Defendant in ski fraud case allowed passport for work
BURLINGTON, Vt. (AP) — A judge is allowing the former president of the Jay Peak Ski Resort who’s accused in a multimillion-dollar fraud case to have his passport so that he can travel internationally for work.
William Stenger, former Jay Peak owner Ariel Quiros and Quiros’ adviser William Kelly have pleaded not guilty to charges of conspiring to embezzle investor funds and deceive investors about a proposed biotechnology project.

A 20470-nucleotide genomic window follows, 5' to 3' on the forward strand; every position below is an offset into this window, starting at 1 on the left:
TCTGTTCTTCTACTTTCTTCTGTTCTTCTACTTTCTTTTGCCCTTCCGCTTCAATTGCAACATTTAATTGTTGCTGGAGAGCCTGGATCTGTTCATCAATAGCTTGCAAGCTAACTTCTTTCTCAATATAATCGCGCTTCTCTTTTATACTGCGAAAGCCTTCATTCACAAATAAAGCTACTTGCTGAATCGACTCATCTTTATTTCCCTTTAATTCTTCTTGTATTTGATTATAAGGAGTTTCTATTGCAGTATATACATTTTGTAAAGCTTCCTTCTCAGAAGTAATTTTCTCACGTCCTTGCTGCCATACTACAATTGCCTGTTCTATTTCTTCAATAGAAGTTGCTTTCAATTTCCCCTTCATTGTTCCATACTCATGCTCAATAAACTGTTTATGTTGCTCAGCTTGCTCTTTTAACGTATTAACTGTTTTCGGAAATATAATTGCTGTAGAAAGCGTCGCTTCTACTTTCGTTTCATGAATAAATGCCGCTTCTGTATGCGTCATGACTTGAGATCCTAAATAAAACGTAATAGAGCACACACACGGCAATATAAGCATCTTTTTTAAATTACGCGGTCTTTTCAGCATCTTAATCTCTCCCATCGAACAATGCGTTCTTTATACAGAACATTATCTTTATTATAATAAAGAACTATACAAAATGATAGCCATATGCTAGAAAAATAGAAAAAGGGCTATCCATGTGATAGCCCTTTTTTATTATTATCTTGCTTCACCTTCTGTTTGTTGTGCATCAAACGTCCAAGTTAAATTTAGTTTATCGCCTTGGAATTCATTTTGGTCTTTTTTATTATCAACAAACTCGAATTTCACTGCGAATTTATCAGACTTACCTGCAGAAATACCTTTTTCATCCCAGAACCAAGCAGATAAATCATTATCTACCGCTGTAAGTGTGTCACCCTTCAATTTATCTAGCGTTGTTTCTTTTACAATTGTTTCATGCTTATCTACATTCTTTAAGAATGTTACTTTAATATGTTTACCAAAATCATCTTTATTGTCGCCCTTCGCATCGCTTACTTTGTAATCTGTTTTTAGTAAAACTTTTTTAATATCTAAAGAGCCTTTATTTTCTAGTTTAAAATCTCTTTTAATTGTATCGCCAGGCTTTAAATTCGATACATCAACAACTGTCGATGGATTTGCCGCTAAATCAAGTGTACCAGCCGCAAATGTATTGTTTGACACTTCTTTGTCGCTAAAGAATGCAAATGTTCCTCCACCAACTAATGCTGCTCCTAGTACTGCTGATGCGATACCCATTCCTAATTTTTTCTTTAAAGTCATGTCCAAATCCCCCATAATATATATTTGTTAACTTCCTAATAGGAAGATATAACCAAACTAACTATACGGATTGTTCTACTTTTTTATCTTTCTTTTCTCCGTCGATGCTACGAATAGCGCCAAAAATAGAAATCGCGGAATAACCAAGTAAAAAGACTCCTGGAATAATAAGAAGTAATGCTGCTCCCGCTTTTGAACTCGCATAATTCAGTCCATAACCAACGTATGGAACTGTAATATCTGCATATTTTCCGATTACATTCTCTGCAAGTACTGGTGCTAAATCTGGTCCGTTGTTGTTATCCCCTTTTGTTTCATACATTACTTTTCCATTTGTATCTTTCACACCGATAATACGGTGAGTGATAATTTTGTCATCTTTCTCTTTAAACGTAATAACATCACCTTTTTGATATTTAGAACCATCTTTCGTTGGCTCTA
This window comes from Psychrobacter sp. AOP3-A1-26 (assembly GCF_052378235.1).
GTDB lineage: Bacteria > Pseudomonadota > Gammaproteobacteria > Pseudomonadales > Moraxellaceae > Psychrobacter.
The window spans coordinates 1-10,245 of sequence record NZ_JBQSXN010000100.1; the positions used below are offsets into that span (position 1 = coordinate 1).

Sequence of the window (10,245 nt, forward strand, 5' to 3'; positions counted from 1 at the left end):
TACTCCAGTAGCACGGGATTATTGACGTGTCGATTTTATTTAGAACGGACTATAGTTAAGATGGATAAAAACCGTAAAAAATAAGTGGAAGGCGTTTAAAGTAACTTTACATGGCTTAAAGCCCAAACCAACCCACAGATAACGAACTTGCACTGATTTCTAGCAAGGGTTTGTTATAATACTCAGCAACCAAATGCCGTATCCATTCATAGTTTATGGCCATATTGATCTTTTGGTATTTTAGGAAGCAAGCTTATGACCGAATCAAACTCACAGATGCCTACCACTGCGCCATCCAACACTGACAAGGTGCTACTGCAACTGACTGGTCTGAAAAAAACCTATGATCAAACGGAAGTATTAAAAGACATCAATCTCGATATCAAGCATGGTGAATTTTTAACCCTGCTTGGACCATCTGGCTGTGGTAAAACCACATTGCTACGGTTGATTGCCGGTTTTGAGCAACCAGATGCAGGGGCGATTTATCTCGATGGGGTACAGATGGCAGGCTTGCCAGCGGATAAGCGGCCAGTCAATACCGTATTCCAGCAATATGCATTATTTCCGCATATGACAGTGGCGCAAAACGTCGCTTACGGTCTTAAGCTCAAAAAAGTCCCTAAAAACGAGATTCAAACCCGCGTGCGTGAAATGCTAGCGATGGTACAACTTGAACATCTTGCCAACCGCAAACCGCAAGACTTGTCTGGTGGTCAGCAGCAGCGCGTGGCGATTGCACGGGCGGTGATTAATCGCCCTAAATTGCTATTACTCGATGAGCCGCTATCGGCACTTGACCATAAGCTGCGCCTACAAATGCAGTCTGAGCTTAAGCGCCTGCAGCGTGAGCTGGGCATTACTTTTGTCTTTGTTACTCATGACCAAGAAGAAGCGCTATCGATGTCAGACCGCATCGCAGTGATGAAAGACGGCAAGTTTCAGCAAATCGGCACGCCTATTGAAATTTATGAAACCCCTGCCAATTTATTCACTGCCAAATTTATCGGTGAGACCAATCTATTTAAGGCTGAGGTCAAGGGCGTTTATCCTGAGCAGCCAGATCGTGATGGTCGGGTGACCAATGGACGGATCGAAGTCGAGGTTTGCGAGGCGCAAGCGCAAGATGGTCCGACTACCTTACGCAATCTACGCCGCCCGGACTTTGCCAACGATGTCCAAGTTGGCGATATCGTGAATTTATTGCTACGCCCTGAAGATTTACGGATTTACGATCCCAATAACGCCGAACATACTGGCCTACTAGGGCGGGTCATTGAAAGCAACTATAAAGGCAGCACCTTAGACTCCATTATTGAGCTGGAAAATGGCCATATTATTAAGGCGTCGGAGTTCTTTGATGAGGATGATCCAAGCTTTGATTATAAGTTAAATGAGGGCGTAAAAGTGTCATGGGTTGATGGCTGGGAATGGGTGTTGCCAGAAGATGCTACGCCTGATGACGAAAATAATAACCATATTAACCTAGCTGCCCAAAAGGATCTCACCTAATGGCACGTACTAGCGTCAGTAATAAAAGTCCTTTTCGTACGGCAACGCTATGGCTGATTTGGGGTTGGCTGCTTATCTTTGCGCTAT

Stenger asked for his passport back, saying he would like to pursue international consulting opportunities to support his family.
The court on Tuesday granted the request with conditions that travel is restricted to Canada and Japan and countries passed through on the way. The trips must be approved in advance by U.S. probation and Stenger must pledge his principal residence as security.